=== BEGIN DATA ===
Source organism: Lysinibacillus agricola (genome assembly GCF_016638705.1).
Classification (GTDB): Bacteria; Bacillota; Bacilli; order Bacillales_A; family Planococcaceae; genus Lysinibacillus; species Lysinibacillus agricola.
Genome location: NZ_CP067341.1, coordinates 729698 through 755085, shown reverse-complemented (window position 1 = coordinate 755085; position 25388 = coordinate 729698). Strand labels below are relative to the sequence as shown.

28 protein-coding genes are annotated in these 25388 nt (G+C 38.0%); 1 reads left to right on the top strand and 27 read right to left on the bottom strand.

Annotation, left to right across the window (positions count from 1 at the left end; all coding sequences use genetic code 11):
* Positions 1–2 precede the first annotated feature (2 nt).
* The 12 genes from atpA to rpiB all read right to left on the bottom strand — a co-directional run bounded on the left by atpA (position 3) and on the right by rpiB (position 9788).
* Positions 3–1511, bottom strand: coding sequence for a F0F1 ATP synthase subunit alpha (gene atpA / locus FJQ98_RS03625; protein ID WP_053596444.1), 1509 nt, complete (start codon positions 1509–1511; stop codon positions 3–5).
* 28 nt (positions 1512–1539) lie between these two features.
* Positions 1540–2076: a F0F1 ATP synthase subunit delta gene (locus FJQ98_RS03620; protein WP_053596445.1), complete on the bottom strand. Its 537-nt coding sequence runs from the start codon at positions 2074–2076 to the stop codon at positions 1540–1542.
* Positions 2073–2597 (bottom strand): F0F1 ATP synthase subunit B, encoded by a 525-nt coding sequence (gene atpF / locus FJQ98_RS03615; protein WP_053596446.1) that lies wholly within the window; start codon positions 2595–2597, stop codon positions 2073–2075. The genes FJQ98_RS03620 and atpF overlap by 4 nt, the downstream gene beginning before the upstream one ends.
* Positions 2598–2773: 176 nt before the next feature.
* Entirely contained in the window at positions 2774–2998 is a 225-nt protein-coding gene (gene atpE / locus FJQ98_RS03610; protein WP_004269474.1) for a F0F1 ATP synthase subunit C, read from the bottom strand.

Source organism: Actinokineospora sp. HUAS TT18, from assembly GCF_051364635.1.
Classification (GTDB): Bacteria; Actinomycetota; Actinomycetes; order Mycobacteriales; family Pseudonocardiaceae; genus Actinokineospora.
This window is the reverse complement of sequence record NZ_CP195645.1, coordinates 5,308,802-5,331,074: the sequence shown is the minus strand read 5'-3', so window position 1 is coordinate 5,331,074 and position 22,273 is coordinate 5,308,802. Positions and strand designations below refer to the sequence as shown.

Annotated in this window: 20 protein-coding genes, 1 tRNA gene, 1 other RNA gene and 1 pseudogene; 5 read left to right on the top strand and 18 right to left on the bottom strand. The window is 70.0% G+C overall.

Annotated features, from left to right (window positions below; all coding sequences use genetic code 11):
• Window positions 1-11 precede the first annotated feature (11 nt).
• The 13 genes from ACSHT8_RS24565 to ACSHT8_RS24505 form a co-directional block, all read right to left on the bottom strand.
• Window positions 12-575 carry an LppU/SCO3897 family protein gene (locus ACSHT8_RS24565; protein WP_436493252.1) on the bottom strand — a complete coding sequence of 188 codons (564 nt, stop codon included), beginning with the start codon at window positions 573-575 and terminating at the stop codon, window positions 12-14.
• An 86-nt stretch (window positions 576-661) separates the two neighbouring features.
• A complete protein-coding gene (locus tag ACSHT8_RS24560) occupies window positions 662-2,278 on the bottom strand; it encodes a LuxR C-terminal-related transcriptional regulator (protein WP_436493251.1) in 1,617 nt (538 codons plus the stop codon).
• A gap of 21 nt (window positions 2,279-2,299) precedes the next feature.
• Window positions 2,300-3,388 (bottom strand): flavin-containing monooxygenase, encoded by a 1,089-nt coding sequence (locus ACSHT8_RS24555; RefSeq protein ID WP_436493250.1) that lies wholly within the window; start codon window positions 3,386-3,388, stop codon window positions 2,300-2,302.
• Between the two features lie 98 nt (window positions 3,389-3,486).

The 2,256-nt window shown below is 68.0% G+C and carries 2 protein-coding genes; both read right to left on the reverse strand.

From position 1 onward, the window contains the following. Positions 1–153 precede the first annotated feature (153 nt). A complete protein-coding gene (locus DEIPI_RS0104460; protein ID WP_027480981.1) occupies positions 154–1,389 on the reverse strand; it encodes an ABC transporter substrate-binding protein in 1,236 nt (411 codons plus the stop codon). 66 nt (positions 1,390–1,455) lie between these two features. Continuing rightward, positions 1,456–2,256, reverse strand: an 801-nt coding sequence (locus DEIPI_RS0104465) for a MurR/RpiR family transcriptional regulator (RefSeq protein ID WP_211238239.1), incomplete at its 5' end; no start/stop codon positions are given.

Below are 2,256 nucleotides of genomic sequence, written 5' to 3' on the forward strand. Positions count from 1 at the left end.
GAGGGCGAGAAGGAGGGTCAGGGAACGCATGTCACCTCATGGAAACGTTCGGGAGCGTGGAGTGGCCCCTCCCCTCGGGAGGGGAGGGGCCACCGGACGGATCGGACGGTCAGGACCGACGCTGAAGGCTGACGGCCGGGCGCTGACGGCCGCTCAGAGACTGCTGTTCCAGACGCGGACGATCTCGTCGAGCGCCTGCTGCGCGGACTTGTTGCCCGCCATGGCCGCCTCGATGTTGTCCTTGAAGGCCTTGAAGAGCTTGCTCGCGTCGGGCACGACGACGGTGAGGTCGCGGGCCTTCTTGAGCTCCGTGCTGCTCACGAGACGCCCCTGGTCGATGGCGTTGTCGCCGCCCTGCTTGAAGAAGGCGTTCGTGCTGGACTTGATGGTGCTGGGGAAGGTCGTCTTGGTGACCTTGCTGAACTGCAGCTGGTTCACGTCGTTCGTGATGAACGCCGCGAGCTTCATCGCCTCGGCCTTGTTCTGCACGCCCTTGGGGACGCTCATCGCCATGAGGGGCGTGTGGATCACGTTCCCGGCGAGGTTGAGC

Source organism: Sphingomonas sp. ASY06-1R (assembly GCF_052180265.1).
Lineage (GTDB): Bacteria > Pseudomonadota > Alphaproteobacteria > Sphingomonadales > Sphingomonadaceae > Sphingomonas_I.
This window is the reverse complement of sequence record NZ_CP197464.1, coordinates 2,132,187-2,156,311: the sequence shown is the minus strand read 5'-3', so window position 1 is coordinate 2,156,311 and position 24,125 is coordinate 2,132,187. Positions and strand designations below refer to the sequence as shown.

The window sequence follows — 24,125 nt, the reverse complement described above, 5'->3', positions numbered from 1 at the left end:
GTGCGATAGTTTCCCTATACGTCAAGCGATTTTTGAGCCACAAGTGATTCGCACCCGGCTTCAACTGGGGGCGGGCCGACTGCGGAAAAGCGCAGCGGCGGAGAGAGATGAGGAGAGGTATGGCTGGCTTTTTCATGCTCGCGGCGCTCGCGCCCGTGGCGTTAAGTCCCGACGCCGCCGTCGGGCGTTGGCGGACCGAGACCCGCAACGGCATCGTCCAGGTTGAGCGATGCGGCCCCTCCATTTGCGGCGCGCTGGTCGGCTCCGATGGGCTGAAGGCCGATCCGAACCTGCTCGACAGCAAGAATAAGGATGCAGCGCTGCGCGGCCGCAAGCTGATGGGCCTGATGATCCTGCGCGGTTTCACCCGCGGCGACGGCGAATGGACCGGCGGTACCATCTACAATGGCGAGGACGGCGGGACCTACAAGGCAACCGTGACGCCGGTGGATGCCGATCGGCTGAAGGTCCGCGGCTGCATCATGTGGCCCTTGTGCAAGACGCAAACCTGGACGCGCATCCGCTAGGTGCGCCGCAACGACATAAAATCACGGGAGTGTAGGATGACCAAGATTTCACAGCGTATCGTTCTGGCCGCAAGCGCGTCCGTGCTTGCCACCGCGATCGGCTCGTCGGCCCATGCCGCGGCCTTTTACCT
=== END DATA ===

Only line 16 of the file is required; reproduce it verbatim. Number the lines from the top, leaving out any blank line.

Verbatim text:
This window is the reverse complement of sequence record NZ_CP195645.1, coordinates 5,308,802-5,331,074: the sequence shown is the minus strand read 5'-3', so window position 1 is coordinate 5,331,074 and position 22,273 is coordinate 5,308,802. Positions and strand designations below refer to the sequence as shown.